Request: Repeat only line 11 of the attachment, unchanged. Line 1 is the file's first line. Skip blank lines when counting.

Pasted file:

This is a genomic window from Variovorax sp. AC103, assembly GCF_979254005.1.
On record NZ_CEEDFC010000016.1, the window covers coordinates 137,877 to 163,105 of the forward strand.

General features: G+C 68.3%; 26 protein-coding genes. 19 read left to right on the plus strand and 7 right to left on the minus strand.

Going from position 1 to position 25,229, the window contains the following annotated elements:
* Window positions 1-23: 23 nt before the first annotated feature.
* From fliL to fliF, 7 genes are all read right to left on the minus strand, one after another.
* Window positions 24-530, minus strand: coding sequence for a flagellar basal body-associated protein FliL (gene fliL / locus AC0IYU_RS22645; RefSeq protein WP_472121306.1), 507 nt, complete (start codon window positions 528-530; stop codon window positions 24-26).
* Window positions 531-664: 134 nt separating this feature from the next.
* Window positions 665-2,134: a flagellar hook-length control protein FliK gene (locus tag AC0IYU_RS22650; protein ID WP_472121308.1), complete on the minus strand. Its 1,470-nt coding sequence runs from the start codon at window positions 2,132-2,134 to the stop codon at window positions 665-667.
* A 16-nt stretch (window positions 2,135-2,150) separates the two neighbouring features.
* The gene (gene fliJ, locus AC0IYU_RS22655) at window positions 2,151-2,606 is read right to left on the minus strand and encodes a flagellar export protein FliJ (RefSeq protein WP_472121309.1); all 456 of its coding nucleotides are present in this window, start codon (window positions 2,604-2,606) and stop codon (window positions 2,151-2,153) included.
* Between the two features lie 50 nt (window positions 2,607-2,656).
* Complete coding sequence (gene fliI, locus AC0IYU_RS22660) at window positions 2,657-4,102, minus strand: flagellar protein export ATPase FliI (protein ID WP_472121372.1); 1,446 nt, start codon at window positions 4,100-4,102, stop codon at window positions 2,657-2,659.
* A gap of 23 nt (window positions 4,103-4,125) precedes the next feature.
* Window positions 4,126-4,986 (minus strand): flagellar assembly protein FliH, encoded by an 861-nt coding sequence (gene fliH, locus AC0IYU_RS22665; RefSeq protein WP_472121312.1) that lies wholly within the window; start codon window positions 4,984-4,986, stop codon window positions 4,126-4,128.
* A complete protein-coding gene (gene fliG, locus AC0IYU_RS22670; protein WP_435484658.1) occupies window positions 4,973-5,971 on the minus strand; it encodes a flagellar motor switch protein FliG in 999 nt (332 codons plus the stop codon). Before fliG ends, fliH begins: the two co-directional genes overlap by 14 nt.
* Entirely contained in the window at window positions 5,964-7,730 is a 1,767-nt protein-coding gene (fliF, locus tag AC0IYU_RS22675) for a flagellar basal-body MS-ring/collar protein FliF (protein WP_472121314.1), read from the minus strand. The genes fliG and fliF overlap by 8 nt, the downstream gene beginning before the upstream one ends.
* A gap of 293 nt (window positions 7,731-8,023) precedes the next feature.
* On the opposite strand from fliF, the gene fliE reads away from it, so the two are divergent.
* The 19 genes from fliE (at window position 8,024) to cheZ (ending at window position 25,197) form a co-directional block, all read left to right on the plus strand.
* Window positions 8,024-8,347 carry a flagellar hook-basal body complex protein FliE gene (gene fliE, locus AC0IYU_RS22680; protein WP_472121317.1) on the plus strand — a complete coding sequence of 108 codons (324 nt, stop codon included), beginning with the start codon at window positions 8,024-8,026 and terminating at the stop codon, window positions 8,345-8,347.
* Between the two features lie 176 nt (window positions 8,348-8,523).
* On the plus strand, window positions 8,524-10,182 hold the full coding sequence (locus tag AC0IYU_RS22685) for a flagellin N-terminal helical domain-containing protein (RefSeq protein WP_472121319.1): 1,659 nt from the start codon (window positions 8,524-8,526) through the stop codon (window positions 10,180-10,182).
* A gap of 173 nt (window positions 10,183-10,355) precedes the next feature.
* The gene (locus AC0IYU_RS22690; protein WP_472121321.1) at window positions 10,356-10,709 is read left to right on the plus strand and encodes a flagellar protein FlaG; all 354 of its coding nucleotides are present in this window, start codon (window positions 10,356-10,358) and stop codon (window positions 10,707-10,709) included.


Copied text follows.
* The gene (gene fliJ, locus AC0IYU_RS22655) at window positions 2,151-2,606 is read right to left on the minus strand and encodes a flagellar export protein FliJ (RefSeq protein WP_472121309.1); all 456 of its coding nucleotides are present in this window, start codon (window positions 2,604-2,606) and stop codon (window positions 2,151-2,153) included.